This report was written after the third day of the strike by Tower Hamlets council workers against the imposition of new and inferior contracts on a broad cross section of workers, from social care staff to school kitchen workers, mental health workers and environmental officers. LGR was active at an unofficial picket line on the council’s vehicle depot in Silvocea Way, and talking to workers at other picket locations in the borough. We’ve written about actions and conversations with striking workers in previous reports, as well as putting forward our views on what would be needed to amplify and broaden the effect of the workers’ action.

// Firstly, the Silvocea Way picket. This became symbolically important because unlike some of the other demonstrations, it’s aimed at enforcing and if possible spreading the strike among groups of workers not represented by UNISON, the local government workers’ union: refuse truck crews and school bus drivers. Those workers did not cross the picket line when we were standing physically in front of the exit gate from the site. On strike day 1 (Friday 3rd July) it took 4 hours for the police to force the picket away from the gate. On day 2, (Monday 6th) approximately 10 pickets – a mixture of UNISON members and supporters, including comrades from our East London Wildcat group – were more aggressively policed, with one person being arrested then ‘de-arrested’ for highway obstruction. Vehicles left the depot no more than an hour or so later than their normal 5am start time. On day 3, a smaller number of pickets made a token demonstration.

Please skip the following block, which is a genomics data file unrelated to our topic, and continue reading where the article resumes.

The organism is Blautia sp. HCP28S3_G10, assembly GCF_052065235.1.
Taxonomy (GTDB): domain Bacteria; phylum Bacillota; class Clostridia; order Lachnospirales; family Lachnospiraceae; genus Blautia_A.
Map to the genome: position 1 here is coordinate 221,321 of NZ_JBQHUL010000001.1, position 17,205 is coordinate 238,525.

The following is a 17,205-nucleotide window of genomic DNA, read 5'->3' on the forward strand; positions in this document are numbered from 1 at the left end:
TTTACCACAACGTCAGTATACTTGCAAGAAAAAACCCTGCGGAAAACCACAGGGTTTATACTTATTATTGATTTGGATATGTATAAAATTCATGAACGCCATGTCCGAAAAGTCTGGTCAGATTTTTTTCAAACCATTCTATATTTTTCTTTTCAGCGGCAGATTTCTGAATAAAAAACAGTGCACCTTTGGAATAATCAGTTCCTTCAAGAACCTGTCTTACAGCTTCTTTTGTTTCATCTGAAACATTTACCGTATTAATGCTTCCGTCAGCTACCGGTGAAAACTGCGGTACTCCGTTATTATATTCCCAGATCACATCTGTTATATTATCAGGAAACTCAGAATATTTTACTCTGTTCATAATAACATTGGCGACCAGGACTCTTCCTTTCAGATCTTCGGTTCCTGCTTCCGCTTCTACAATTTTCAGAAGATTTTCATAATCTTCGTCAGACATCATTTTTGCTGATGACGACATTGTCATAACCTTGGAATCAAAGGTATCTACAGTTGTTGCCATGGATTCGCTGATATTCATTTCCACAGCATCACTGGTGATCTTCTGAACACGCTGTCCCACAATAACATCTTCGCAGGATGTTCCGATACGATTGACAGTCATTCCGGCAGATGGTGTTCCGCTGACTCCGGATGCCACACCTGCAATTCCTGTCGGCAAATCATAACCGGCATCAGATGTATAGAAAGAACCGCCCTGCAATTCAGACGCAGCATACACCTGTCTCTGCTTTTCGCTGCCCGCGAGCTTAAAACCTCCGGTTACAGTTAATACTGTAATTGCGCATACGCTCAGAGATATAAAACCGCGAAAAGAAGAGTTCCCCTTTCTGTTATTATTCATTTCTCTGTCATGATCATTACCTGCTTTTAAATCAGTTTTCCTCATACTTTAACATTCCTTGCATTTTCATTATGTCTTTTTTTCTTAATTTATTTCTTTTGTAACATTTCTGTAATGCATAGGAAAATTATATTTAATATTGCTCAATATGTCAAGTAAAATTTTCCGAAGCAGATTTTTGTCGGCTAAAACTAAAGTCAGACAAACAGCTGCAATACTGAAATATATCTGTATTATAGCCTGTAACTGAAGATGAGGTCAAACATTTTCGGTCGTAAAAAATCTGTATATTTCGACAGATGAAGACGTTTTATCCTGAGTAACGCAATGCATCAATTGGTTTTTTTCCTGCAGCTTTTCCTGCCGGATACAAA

// UNISON has declared this first round of strike days as a ‘success’, and at the time of writing has announced another set of strike days for the coming week, on the 15th, 16th and 17th (Wednesday-Friday).

// Our other focus has been talking to workers at ‘official’ picket lines, including outside the (closed) Ideas Store in Whitechapel. An Ideas Store, by the way, is what they used to call a public library. We want to know what the strikers are thinking and planning, which aspects of the new contracts are most intolerable, how they see the strike developing, what outcomes they expect and what ideas they have about strengthening the action – including drawing in effective support from local working class residents. // On strike day 2 we talked for some time with a social worker based in the Royal London Hospital. For her, the worst aspect of the new contracts – apart from the insulting manner of their imposition – are the reduction in flexible working hours and the 80% cut in severance (redundancy) terms. This chimed with other conversations we’d had with strike on day 1. Flexible working, when the job permits, is really valuable to workers who have unpredictable family and other commitments; they see it as an efficient way to operate the service, as well as something that gives them the chance to have some ‘work-life balance’.